Sudhir Khare recently asked the English Master,
What is the ‘absolute construction’ in English grammar. Please explain to me in a clear and lucid manner. Okay, Sudhir, I’ll do my best.
The absolute phrase is a sentence modifier, adding particular description. It’s like a close-up shot in a movie that follows an establishing shot. It’s also one of my favorite sentence constructions, especially for narrative writing.
In her book Rhetorical Grammar, Martha Kolln describes the absolute phrase this way:
Among the modifiers that we use to add information to our sentences, the absolute phrase is probably the least used and the least understood. In form, the absoute is a noun phrase—a noun headword with a postnoun modifier; it adds a focusing detail to the idea of the whole sentence.
- Nervous and buzzing on caffeine, Jane stood by the window, her eyes darting around the room.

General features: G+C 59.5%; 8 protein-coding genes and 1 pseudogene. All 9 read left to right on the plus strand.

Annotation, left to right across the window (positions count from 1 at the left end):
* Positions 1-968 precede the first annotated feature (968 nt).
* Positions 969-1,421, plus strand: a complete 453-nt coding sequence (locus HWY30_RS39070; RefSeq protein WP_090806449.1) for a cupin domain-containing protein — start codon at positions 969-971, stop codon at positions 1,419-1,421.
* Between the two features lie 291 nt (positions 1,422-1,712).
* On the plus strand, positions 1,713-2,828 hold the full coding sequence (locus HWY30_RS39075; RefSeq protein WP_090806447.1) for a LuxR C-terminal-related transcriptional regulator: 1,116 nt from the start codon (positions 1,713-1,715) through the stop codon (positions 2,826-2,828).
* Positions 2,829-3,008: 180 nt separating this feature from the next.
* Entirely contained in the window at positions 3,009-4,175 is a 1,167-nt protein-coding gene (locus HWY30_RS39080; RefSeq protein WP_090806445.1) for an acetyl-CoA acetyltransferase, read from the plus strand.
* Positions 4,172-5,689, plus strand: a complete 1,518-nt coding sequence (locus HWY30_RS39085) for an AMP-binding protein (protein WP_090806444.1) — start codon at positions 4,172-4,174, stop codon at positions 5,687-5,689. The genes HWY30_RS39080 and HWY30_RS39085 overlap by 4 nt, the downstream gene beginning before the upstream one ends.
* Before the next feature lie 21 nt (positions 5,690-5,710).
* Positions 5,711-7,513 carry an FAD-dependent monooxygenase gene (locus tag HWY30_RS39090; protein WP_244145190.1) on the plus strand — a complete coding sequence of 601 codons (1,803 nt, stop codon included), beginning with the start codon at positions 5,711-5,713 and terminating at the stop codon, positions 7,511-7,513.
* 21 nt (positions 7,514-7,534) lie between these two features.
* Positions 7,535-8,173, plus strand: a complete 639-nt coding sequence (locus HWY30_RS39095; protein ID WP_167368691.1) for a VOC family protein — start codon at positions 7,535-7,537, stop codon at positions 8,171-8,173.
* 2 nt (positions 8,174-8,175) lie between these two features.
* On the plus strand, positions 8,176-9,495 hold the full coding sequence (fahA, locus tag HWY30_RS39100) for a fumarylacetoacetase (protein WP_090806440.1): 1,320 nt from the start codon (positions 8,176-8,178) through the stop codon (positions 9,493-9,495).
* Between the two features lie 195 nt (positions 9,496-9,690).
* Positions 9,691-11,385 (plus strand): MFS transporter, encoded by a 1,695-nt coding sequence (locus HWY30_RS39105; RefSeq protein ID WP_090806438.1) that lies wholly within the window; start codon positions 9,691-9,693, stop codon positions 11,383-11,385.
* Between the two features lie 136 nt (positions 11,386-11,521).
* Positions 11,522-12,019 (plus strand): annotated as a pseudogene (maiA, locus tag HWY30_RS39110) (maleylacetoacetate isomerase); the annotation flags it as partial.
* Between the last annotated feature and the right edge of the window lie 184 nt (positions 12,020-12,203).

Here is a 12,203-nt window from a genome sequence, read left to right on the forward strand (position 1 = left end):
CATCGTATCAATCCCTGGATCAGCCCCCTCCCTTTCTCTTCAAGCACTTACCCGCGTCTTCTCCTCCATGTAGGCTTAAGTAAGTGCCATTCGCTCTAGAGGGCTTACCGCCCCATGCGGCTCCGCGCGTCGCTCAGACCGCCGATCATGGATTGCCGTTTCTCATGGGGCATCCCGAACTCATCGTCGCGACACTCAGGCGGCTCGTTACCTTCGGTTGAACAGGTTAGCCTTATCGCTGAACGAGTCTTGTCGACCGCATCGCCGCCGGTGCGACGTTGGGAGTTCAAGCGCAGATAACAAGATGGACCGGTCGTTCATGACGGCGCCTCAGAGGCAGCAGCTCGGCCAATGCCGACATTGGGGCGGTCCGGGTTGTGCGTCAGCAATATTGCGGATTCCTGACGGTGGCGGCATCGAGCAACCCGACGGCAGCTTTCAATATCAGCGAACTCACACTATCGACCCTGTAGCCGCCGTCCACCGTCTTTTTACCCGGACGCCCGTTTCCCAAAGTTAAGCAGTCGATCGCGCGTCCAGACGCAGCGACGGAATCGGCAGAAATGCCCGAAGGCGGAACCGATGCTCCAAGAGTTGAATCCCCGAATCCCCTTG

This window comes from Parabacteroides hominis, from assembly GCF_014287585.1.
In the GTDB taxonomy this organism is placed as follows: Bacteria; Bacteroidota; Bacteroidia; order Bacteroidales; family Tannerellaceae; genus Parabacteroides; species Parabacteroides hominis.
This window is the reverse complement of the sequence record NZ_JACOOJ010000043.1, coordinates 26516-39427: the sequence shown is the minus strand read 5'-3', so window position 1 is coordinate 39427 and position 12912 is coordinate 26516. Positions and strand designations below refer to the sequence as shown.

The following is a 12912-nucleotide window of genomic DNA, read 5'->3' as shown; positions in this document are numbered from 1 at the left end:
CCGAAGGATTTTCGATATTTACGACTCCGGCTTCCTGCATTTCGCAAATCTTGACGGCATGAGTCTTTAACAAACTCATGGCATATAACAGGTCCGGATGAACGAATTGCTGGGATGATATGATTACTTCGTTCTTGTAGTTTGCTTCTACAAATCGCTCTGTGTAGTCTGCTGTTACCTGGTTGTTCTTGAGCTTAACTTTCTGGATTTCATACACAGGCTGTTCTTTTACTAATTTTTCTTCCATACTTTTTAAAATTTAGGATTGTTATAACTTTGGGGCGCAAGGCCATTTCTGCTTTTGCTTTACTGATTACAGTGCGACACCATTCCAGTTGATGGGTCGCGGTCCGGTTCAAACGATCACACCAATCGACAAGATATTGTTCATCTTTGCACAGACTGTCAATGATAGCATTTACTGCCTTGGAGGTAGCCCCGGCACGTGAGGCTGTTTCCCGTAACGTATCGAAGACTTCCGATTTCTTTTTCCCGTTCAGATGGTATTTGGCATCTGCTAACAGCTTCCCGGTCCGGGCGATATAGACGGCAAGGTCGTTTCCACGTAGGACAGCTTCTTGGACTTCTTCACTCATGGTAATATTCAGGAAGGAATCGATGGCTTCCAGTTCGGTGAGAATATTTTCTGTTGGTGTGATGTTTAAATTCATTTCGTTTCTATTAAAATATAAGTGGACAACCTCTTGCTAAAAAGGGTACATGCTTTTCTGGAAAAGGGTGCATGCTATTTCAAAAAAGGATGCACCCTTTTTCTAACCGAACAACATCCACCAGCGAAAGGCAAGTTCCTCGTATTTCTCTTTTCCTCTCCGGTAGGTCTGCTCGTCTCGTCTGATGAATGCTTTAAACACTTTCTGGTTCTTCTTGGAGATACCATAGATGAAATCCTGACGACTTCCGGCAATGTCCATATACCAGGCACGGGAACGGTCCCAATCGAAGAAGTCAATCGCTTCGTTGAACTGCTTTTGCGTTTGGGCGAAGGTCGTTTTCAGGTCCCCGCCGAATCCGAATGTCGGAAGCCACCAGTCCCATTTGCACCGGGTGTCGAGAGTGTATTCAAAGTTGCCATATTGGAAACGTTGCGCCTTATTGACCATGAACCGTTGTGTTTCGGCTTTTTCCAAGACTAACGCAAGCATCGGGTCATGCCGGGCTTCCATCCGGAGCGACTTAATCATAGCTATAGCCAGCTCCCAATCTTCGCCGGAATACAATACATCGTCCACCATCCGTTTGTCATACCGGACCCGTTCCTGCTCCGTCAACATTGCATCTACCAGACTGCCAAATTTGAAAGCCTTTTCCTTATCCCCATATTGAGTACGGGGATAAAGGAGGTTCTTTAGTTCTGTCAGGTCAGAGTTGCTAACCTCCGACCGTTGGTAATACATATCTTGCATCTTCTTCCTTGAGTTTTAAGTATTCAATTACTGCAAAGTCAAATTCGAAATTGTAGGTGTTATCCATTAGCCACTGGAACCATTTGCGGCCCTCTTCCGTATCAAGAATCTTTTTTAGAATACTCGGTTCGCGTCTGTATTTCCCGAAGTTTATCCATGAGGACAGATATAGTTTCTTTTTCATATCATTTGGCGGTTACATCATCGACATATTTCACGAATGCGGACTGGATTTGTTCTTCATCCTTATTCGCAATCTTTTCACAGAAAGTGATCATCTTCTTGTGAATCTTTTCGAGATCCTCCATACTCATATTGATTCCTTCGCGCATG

- “The darling!” thought Newland Archer, his glance flitting back to the young girl with the lilies-of-the-valley. (from The Age of Innocence by Edith Wharton)
- She walked indolently along, with a mind at rest, its peace reflected in her innocent face. (from A Connecticut Yankee in King Arthur’s Court by Mark Twain)
Kolln points out that the absolute phrase is almost a sentence; the only thing missing is a “be” verb. For example, if we added “was” to the absolute phrase in example 3, we would get, “Its peace was reflected in her innocent face.”
I went to a seminar a few years ago led by a man named William Spivey, who had his own system of grammar with a corresponding nomenclature. He called the absolute phrase a “noun-part +” pattern. By noun-part, he meant a part of the actual thing itself (or a part of its environment), not a part of the word. What comes after the “+” could be an “-ing group” (present participial phrase), an “-ed group” (past participial phrase), or any of a number of other groups of words. In my first two examples above, then, the absolute phrases would be “noun-part + -ing groups”; the absolute phrase in the third example would be a “noun-part + -ed group.”